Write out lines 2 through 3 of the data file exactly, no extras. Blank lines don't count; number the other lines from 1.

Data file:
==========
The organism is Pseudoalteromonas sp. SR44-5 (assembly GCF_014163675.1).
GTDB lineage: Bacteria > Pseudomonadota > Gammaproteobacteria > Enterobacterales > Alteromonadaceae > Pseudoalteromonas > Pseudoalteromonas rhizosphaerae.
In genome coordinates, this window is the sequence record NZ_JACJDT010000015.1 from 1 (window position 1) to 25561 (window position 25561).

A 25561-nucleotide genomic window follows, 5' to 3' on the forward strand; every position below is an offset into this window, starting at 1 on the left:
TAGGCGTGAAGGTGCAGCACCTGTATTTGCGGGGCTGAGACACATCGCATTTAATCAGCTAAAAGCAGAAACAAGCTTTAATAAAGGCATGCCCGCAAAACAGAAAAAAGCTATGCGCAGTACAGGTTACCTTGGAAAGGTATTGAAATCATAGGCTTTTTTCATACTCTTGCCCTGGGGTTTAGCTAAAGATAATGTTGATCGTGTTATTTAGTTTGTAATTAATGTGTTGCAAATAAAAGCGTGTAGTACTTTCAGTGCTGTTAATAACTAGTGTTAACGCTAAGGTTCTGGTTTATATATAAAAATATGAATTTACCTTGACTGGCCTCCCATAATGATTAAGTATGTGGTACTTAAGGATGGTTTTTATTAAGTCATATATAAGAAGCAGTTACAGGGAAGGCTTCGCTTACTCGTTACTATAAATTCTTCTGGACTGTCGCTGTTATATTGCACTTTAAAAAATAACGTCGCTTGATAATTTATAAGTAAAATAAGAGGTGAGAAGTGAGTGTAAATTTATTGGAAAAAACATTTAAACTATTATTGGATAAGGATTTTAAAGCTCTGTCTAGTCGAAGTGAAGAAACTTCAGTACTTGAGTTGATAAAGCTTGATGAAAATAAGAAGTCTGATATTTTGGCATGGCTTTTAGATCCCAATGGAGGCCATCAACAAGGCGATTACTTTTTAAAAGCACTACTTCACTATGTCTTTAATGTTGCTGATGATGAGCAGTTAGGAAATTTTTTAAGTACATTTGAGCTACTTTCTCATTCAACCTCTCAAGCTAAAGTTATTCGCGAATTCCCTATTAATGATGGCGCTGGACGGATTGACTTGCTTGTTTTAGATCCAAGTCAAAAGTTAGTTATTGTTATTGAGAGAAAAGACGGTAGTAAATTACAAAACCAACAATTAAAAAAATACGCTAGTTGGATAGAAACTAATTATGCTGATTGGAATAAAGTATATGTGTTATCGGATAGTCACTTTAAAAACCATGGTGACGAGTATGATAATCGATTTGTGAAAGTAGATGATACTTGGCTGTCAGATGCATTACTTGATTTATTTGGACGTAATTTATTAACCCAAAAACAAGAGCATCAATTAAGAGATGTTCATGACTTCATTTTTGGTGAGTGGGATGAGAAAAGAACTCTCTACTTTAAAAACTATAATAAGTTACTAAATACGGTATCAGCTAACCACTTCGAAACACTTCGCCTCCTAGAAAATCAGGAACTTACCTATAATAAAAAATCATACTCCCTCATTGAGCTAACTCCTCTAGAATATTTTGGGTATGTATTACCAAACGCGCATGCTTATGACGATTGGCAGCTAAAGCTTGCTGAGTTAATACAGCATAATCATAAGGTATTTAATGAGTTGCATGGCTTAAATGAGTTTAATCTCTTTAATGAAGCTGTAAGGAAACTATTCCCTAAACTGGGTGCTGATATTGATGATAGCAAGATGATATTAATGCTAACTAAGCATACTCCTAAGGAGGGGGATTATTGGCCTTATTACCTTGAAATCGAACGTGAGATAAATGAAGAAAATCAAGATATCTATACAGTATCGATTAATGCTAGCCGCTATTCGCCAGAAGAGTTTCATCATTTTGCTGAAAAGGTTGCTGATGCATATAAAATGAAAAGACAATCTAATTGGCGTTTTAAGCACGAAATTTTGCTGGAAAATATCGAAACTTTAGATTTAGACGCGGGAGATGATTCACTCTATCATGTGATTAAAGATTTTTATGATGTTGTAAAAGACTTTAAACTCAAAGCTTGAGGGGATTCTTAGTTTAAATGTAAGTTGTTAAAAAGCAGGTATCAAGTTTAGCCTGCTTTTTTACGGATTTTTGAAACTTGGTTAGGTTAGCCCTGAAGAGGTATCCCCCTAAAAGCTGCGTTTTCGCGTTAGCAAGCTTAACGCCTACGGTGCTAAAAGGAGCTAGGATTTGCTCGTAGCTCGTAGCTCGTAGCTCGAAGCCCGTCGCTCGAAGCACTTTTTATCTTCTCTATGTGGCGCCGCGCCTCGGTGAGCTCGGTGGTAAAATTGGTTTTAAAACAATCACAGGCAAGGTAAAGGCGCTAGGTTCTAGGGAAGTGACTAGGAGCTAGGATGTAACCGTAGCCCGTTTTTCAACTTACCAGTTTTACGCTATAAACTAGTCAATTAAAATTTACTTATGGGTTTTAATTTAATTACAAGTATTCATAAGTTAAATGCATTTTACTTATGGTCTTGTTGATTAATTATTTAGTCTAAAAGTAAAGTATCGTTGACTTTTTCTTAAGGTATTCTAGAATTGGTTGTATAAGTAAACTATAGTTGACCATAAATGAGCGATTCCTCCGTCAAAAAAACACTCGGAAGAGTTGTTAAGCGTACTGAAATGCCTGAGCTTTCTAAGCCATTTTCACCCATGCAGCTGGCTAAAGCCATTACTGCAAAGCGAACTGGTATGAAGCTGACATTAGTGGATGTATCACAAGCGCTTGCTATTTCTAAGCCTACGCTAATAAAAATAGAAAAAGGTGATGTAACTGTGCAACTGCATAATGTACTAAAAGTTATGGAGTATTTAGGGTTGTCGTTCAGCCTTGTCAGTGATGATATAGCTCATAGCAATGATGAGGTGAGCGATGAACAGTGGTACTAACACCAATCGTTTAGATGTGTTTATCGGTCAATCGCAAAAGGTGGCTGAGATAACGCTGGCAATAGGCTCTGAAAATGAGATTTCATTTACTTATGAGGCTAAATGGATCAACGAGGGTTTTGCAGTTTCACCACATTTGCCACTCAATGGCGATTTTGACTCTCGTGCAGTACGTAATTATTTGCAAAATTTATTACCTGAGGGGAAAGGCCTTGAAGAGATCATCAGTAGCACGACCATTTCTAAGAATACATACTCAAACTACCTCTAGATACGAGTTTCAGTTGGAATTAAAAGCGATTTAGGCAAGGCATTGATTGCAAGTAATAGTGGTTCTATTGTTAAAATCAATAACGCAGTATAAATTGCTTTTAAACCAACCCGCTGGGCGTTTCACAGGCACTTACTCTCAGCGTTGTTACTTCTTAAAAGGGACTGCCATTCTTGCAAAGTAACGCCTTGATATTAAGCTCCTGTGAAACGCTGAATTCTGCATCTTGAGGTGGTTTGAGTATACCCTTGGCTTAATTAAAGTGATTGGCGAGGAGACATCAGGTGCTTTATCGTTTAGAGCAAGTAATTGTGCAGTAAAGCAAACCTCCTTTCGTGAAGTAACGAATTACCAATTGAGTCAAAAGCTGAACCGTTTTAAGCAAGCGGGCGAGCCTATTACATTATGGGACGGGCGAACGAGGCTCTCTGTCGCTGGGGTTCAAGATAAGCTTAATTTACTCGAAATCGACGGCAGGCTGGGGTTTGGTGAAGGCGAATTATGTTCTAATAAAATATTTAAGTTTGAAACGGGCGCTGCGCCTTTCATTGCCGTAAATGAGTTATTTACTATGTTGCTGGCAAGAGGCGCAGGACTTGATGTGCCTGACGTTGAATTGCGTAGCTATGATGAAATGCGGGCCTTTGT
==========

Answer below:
GTDB lineage: Bacteria > Pseudomonadota > Gammaproteobacteria > Enterobacterales > Alteromonadaceae > Pseudoalteromonas > Pseudoalteromonas rhizosphaerae.
In genome coordinates, this window is the sequence record NZ_JACJDT010000015.1 from 1 (window position 1) to 25561 (window position 25561).